Before he co-founded the Fyre Festival, a disastrous music event on a private island that was supposed to be a luxury haven with Instagram models and Ja Rule but was actually a partially built tent city with feral dogs, 25-year-old Billy McFarland dropped out of college and started a combination credit card company and private club for millennials. Its customers said the company sold concert tickets it didn’t have and withheld thousands of dollars in refunds for months at a time.
The history of the card, called Magnises, gives reason to doubt that McFarland’s promise of refunds to Fyre Festival customers will be as simple or quick as he implies.
Magnises, McFarland said in 2014, is “Latin for nothing.” And McFarland did all the things that founders of startups with meaningless names do: He raised a few million dollars, produced a bafflingly unnecessary product and got his photo taken lying on top of six young women while holding his credit card.
Magnises marketed itself as a credit card for millennials, but because it was made of heavy matte metal and has a nonsense name, cardholder Gabe Saporta, an entrepreneur and synth-pop musician, told The New York Times in 2013that “people don’t even believe it’s a real credit card.”
People were right. Magnises isn’t a credit card. It’s really a credit card for their other credit cards: Customers pay a $250 annual fee for the metal card, which they can load their credit card information onto so they can buy things with it, which, of course, is what a plain old credit card does anyway.
What Magnises promised was access to certain restaurants and events, something offered by credit cards like American Express. Magnises also turned a West Village townhouse into a club, where New York society photographer Patrick McMullan and his DJ son would hang out with minor celebrities and real estate brokers. There was an app, too.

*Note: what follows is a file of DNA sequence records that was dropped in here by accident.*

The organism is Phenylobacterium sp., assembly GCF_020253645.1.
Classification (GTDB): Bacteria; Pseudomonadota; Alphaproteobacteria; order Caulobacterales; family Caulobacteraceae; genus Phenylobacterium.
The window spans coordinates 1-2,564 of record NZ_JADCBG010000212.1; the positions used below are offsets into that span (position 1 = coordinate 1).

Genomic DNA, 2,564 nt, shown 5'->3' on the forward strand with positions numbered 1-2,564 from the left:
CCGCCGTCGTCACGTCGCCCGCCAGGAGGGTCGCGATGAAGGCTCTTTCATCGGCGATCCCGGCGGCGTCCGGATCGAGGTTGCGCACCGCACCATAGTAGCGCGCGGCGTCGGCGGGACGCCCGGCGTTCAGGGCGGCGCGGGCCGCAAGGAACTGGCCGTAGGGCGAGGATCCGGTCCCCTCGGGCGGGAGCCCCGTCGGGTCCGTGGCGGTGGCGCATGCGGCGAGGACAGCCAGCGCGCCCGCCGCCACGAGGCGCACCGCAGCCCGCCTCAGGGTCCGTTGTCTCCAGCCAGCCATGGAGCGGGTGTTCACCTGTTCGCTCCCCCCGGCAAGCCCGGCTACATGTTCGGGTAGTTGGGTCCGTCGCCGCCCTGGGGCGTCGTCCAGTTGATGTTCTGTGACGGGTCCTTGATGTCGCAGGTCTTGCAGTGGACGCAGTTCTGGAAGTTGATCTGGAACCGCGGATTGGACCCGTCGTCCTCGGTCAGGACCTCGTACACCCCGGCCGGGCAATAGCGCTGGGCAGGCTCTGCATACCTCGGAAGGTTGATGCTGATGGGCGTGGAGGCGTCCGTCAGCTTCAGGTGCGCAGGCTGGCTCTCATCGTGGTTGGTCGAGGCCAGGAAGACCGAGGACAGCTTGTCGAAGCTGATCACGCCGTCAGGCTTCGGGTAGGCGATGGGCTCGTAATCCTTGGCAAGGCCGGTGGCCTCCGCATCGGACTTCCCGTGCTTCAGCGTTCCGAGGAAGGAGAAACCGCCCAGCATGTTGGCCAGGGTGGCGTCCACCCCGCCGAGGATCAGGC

Oh, and singer Ja Rule was the company’s creative director.
The card didn’t do what it said it would do, according to online reviews. “Imagine if using OpenTable cost $250/year ... that’s Magnises,” a review of the card by Michael Worley reads. And that dim view appears to be a best-case scenario. Another customer, Shawn Lee, wrote that it took a month and a half of daily refund requests, a dispute charge with his credit card company and a complaint to the Better Business Bureau to get a refund.
It’s unclear exactly why Magnises didn’t have the tickets it said it had or couldn’t process refunds quickly. A Business Insider report on the complaints indicates that understaffing and inexperience were factors.
And those problems, along with a great deal of hubris, appear to be part of what went wrong with the Fyre Festival on the island of Exuma in the Bahamas. It was supposed to be a multi-weekend music fest headlined by Blink-182. Tickets cost up to $250,000. Guests ended up stranded with no way to leave the island, where there were scattered amenities and limited bottled water.
A former Fyre Festival employee wrote in New York Magazine that the warning signs should have been obvious. A month and a half before the show, there were no vendors, no stage rented and no transportation. “We were standing on an empty gravel pit and no one had any idea how we were going to build a festival village from scratch,” Chloe Gordon wrote. Ja Rule visited the site, Gordon says, and basically seemed to just hang out on his yacht.
Gordon’s final assessment is withering:
I cannot explain how or why the bros running this festival ignored every warning sign they were given along the way. The writing was on the wall. I saw it firsthand six weeks ago. They overlooked so many very basic things. And baby, they forgot to make me sign an NDA.
A spokesman for Fyre Festival scheduled a phone call with McFarland to comment on this article. McFarland didn’t call, and the festival spokesman subsequently did not answer numerous calls from the HuffPost. The Fyre spokesman called again later, though, after offering an exclusive statement to another publication, then hung up after HuffPost questioned him about the missed interview and changed arrangement.
Ja Rule responded with a statement apologizing to those who were stuck on the island and denying any blame for the fiasco: